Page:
Control over reproductive choices

The reproductive choices of women continue to be controlled by the state through the imposition of processes, criteria under the law, and the need for approval from external personnel or boards, said Dhonchak. 

“Even though the Act aims to liberalise abortion, the fact that a medical practitioner or a medical board’s approval is mandatory to seek abortion takes away any form of decisional autonomy of the woman over her own body. A woman cannot get an abortion just because she does not want to continue with the pregnancy” said Dhonchak.

The mandates of the law to seek abortion act as methods of control over not just women’s reproductive choices, but also over their sexual autonomy, says Dhonchak. For example, when a woman conceives during sex outside marriage, the law does not guarantee all the rights because the relationship is stigmatised. “This reflects in the state’s paranoia over women exercising their sexual autonomy. This also percolates to the context of an abortion where the personnel involved in giving medical opinion have deeply patriarchal notions about sex outside of marriage and abortions by single women,” she said.

The setting up the regulatory frameworks and the insistence on non-state bodies like medical boards and courts deciding on abortion issues is actually an indirect expansion of state control over women’s bodily autonomy, says Sreenivas. “In a country like India where abortion care is not rights-based, there automatically appear these control mechanisms around who can access abortion and when. The regulatory apparatus then goes beyond what the laws or courts require. Like, the medical practitioners’ or boards’ approval in itself acts as an obstacle, which is further made difficult by the possibility of stereotypes and morals governing their decisions on a case-to-case basis,” she said.

Global Comparison

Canada, Russia, Kazakhstan, Australia, Sweden, Norway, and many European countries have the most liberal abortion practices – the state does not post any conditions for accessing an abortion in these countries, as per the report of the World Population Review. Most of them recognise access to abortion as a part of the larger reproductive rights regime.

While 26 countries around the world including Egypt, the Philippines, Nicaragua, Palestine, and Suriname, completely prohibit abortions, others provide several distinct conditions under which they can be accessed, as reported by the Center for Reproductive Rights. Other grounds for allowing abortion include saving the life of the woman (39 countries), preserving health (56), on social or economic grounds (14), and on request but with varying gestational limits (67).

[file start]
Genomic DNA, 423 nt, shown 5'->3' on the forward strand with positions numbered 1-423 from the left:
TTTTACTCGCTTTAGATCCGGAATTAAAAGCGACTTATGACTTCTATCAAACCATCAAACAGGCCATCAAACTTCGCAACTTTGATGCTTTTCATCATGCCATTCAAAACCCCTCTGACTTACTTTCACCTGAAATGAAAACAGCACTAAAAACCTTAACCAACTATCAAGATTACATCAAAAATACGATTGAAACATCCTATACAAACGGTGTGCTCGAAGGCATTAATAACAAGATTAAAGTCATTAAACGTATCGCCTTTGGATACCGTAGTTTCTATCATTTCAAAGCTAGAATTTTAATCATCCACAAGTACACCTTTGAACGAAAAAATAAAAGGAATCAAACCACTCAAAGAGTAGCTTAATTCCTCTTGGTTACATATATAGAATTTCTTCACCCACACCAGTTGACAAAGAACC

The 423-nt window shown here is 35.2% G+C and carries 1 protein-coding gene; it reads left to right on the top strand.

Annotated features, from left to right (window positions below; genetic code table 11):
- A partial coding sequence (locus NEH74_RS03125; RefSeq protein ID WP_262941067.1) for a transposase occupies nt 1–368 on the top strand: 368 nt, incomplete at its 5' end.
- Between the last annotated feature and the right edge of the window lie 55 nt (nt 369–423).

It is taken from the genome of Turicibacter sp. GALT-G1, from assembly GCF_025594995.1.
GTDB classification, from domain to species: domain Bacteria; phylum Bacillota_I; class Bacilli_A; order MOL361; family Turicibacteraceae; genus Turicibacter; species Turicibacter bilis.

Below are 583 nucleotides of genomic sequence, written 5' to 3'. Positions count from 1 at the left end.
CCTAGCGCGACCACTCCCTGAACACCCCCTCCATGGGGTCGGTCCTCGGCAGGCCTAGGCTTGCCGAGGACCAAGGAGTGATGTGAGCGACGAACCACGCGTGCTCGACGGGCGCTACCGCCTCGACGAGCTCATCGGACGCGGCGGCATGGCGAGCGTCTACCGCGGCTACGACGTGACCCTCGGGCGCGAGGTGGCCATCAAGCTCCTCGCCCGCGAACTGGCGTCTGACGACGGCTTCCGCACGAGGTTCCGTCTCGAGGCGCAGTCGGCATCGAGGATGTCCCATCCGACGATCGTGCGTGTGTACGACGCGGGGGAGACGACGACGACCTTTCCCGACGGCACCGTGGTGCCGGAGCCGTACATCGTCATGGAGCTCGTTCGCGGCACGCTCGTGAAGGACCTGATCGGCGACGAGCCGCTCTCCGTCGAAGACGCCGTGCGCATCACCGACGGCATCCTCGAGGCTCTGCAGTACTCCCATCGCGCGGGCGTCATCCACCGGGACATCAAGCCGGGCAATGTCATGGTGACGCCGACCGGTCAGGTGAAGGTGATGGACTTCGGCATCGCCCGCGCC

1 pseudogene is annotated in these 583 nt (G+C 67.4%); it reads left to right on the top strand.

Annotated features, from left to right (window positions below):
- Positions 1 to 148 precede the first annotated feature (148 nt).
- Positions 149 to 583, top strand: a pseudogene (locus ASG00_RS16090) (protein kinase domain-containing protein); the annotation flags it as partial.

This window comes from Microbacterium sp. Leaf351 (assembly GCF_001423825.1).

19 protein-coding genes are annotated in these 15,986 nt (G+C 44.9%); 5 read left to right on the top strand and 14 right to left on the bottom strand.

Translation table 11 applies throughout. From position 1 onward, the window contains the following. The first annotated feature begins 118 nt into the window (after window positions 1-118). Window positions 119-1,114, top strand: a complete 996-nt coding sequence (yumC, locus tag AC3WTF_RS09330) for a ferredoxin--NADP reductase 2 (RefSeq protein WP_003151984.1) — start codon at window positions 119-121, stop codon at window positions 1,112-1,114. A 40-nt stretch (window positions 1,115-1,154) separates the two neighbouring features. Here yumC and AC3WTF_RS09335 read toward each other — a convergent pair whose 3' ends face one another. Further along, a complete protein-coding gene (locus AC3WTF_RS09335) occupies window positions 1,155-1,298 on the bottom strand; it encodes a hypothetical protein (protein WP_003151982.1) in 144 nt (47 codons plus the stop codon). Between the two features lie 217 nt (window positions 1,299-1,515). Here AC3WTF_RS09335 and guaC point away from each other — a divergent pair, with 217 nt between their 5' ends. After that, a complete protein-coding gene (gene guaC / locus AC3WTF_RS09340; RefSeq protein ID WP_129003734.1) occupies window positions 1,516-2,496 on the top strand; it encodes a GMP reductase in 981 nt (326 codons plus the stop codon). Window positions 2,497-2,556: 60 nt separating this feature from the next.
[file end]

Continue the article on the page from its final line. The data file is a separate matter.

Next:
In countries where abortion is available on request without taking into account other grounds, the gestational limits range from 90 days to 24 weeks. These limits can be increased in some exceptional cases like that of survivors of sexual violence. 

“While doing a global comparison of the abortion laws, we should focus not on which countries have higher gestational limits. Rather, the focus should be on whether any nation’s abortion laws find roots in the frameworks of reproductive rights and justice. Like, India on paper has one of the more progressive and liberal laws on abortion, and there are relatively fewer countries that would have a similar abortion law. But the fact remains that in reality, abortion is still not a reproductive right recognised by the law. And the same holds true for several other countries that have seemingly liberal abortion laws but the access is state-controlled,” said Sreenivas. 

She pointed to the recent reforms in Latin American countries such as Argentina which are largely Catholic but where social and feminist movements have managed to push back against restrictive abortion laws.

Kanishka Singh is a legal journalist at Behanbox. She is a lawyer and recently completed her master’s in law from NLSIU. Her interests include law, gender, and politics, with a special focus on intersectional theory. She strives to bring a multidisciplinary framework to the understanding of the law.